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Politics: Ensuring our modern infrastructure can deal with the worst of weather

By David Porter

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MP Richard Thomson
MP Richard Thomson

Last week, the north-east suffered one of the worst and most widespread instances of storm damage in generations with Storm Arwen.

While we were without power ourselves for over 24 hours, that pales into insignificance when compared with the impact on those who went up to a week without being connected to the grid.

The fortitude and community spiritedness shown once again by north-east folk in helping to look after each other has been an inspiration and makes me proud to call the north-east ‘home’.

The extent of the damage was beyond anyone’s experience or expectations and SSEN engineers did an exceptional job in what were for a time quite overwhelming circumstances.

They particularly deserve our heartfelt appreciation for the shift that they put in to get communities connected again.

The Local Resilience Partnership too, made up of Aberdeenshire Council, the emergency services and other key responders, has put in a power of work in terms of co-ordinating the response. Similarly, the contribution of the military in terms of ensuring that vulnerable people were safe towards the end of the week cannot be understated.

While there were clearly significant issues with getting accurate information over when people would be reconnected, MSPs and MPs were kept appraised throughout of progress so that we in turn could help our constituents.

I’m pleased to say that there will be further such discussions as the response to the incident is reviewed over the weeks ahead.

One of the things which Storm Arwen has brought home is how vulnerable our key infrastructure can be are to extreme weather.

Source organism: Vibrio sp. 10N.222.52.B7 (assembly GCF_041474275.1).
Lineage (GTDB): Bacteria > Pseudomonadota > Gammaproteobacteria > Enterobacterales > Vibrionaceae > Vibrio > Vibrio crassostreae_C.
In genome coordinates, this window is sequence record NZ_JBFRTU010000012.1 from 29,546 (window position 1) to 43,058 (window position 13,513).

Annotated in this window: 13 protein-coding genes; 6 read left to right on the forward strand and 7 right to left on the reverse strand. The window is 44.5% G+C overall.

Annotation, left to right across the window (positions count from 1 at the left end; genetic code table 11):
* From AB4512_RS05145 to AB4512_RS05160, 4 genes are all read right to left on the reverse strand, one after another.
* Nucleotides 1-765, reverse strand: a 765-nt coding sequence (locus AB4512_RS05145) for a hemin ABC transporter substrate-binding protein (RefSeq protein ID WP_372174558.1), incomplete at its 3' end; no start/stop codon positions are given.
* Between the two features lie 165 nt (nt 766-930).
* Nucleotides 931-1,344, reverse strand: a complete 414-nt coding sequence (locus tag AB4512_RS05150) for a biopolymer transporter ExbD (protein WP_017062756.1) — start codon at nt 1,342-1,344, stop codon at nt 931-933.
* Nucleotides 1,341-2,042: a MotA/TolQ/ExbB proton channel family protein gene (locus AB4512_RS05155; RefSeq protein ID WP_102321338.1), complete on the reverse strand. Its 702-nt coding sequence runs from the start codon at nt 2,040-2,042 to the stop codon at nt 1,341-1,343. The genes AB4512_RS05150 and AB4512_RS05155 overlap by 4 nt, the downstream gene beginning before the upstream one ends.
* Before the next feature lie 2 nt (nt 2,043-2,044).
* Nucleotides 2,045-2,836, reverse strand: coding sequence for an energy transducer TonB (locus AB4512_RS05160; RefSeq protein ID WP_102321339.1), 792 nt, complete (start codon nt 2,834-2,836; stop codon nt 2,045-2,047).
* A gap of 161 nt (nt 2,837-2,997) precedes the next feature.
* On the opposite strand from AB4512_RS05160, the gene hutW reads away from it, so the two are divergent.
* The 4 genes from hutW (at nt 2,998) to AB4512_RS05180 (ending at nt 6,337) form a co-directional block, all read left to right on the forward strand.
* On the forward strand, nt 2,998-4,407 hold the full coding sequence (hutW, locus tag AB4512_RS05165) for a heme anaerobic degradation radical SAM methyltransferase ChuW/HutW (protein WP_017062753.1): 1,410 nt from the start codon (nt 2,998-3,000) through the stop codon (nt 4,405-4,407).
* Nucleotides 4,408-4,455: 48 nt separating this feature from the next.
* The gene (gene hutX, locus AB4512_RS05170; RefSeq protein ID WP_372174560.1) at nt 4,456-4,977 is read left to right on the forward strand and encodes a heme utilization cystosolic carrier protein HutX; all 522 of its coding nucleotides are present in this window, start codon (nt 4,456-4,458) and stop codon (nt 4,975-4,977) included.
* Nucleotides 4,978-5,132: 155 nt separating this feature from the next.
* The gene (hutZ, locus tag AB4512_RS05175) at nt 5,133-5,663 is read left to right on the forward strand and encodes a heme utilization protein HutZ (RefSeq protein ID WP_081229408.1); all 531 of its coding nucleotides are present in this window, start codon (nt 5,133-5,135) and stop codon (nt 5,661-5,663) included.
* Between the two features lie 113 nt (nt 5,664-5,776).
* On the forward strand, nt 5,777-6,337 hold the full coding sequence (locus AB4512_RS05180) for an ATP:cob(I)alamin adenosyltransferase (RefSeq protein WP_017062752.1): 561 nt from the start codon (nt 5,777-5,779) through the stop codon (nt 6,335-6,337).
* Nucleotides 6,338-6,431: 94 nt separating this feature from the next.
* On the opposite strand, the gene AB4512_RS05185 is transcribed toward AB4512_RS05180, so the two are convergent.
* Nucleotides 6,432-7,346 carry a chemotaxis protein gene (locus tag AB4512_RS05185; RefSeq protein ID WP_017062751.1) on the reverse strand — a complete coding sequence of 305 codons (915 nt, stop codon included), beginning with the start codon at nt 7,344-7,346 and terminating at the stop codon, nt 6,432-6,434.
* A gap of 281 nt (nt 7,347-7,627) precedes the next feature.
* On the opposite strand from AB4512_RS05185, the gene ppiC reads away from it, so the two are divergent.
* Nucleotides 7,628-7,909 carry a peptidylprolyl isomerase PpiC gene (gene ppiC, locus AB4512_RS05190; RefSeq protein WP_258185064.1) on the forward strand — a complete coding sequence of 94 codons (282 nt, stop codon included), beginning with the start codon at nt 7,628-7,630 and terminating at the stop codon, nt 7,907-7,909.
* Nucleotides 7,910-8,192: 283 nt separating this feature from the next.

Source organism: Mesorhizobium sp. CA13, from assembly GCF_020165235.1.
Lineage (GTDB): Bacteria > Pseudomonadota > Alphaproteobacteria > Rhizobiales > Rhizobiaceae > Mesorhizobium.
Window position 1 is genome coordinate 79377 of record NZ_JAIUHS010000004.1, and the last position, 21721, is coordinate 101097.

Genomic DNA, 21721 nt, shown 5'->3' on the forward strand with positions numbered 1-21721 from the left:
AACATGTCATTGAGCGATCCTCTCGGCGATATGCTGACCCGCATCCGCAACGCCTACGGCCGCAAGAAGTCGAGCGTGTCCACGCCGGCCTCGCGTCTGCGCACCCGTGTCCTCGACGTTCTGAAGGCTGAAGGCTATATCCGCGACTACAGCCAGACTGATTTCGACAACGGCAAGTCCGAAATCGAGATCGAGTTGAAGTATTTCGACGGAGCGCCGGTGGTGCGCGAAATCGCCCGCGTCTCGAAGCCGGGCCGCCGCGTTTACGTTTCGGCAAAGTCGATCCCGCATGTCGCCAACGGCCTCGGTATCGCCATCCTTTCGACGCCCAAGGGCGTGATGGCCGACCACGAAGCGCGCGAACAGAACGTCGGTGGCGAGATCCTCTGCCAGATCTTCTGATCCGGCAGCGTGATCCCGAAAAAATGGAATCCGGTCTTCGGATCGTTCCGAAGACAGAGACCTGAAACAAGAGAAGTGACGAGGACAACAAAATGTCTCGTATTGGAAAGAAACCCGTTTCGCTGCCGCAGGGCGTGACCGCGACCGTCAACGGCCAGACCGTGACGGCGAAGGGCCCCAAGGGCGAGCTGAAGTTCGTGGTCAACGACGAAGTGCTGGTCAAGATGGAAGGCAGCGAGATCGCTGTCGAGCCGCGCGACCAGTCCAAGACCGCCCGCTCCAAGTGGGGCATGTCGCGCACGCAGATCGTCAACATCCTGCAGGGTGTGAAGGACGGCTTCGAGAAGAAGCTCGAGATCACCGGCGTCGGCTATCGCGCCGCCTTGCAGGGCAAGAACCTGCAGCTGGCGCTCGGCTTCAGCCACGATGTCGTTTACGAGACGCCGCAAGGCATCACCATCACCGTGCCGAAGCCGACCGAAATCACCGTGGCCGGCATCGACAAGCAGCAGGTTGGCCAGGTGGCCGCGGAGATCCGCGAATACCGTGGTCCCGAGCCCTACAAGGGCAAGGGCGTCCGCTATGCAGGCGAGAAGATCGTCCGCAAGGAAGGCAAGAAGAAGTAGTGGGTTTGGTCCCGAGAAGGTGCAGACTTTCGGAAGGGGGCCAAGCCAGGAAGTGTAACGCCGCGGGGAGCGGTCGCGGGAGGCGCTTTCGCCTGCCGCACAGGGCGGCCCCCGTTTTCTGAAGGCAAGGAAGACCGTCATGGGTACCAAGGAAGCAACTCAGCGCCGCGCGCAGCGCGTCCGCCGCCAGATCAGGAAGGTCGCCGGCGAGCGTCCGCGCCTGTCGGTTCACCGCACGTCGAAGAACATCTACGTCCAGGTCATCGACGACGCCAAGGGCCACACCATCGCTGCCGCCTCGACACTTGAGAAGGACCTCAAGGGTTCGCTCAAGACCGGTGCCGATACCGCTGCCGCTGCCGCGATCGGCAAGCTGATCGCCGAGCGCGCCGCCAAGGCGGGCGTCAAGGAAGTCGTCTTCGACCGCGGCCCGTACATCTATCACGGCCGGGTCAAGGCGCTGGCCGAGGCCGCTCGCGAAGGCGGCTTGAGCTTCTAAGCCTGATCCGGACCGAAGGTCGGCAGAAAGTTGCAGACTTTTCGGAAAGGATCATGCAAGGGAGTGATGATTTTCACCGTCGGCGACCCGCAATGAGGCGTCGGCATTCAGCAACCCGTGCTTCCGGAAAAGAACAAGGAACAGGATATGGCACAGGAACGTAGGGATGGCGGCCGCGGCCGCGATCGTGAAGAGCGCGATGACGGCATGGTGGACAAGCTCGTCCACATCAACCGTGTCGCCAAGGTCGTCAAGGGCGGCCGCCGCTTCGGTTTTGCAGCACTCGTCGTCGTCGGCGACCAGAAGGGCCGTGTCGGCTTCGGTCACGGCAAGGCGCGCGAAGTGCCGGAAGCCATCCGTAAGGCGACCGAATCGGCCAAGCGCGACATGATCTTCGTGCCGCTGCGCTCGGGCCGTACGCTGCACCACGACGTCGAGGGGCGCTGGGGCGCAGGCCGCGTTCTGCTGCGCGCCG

When the power went down, so too did much of the broadband and mobile phone networks.

This seriously hindered for a time the ability of public services to respond and to get information about where help was needed, as well as when it came to getting key information to those who needed it most.

Telecoms and power are of course matters which are reserved to the UK Government.

Accordingly, in Westminster last week, I took the opportunity to ask the Secretary of State for Energy to consider, as part of any review of the impact of the storm across the UK, looking at the obligations placed upon power and telecommunications providers to ensure they provide a more secure and robust service in all circumstances, no matter how adverse those circumstances might be.

I’m pleased that the Secretary of State agreed with that point and seemed willing to look at how together, we can build in greater infrastructure resilience as a result of lessons learned from Storm Arwen.

One other aspect which I think is worthy of looking at afresh is when it comes to requesting Military Aid to Civilian Authority or MACA as it is known.

While MACA can be (and indeed was) requested directly from the MoD by the Local Resilience Partnership, the rules governing MACA at present effectively mean that short of a major disaster, it can only be provided once local resources are close to exhaustion.

My own view is that given the scale of the damage, it would have been beneficial to at least have had the option of being able to draw down military support earlier in the week, well before the current threshold for securing MACA was passed.

Again, that is something that I will be asking reviews of the incident to consider as part of any deliberations.

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